Line cooks are diligent and hard working. Many cooks I have met through restaurants have gone on to obtain Masters degrees, open their own businesses, or start successful careers in the arts. They are people who are accustomed to being present, and working hard, which is a life skill which they carry with them regardless of whether they remain in the culinary world or not.
So you still may be asking yourself whether or not dating a line cook is for you, and I can't give you a good answer. The best piece of advice I can offer is to know your expectations, communicate them to your line cook, and do your best to hold them to whatever standard they agree to while still maintaining a keen understanding that their lifestyle may have certain demands and pressures may not be apparent to you. The best thing you can do is be patient while remaining firm with what you need from your partner to be happy.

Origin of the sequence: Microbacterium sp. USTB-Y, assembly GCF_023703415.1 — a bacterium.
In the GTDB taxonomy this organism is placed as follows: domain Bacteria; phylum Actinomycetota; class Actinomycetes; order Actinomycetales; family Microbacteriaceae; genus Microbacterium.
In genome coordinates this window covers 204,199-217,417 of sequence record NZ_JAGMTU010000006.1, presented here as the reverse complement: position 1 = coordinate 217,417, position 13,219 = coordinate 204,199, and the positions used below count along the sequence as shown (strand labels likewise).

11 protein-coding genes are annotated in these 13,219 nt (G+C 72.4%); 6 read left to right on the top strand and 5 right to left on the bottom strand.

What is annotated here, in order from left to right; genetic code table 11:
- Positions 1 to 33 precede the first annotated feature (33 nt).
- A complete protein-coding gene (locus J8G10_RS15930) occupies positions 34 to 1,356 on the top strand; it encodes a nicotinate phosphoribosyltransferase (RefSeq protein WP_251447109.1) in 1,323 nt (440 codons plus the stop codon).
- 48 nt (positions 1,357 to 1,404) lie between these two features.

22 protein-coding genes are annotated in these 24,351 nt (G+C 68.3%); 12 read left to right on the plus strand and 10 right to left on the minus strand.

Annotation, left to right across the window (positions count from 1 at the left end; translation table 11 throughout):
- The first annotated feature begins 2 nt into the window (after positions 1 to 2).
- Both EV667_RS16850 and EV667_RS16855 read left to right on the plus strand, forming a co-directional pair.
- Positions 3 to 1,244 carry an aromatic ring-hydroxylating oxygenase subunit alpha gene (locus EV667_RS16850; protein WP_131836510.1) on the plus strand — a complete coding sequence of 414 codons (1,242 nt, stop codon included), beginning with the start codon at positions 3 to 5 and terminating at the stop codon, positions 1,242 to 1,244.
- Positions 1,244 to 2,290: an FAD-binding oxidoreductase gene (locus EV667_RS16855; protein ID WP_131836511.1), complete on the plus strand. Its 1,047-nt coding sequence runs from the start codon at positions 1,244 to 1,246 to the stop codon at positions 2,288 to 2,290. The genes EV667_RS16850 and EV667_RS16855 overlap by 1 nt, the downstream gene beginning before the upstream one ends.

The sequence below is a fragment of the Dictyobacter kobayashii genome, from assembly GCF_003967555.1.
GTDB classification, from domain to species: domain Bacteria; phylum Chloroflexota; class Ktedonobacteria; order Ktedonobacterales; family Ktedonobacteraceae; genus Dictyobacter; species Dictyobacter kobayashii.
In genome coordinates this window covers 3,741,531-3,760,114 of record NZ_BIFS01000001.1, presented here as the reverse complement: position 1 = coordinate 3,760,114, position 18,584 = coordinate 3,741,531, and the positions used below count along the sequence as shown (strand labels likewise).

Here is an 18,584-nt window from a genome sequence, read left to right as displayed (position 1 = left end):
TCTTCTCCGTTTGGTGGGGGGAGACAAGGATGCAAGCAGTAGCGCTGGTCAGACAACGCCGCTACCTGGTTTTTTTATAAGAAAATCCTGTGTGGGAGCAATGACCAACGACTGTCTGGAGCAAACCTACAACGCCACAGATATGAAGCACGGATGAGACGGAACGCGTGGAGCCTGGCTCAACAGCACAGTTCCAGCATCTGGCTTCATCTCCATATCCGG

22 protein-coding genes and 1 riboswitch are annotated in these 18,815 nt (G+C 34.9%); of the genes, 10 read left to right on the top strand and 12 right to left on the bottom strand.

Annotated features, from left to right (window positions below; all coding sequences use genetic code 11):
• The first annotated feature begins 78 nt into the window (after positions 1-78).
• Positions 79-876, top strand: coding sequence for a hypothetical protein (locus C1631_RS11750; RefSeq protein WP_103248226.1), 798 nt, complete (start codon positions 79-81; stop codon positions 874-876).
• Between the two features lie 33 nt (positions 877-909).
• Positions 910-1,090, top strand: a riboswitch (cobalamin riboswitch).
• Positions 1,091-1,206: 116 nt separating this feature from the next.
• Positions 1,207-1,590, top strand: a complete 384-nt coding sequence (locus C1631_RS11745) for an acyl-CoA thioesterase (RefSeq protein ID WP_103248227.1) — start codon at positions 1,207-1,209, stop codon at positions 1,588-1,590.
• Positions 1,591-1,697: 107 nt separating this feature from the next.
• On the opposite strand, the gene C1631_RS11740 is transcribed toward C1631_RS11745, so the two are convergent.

Best of luck!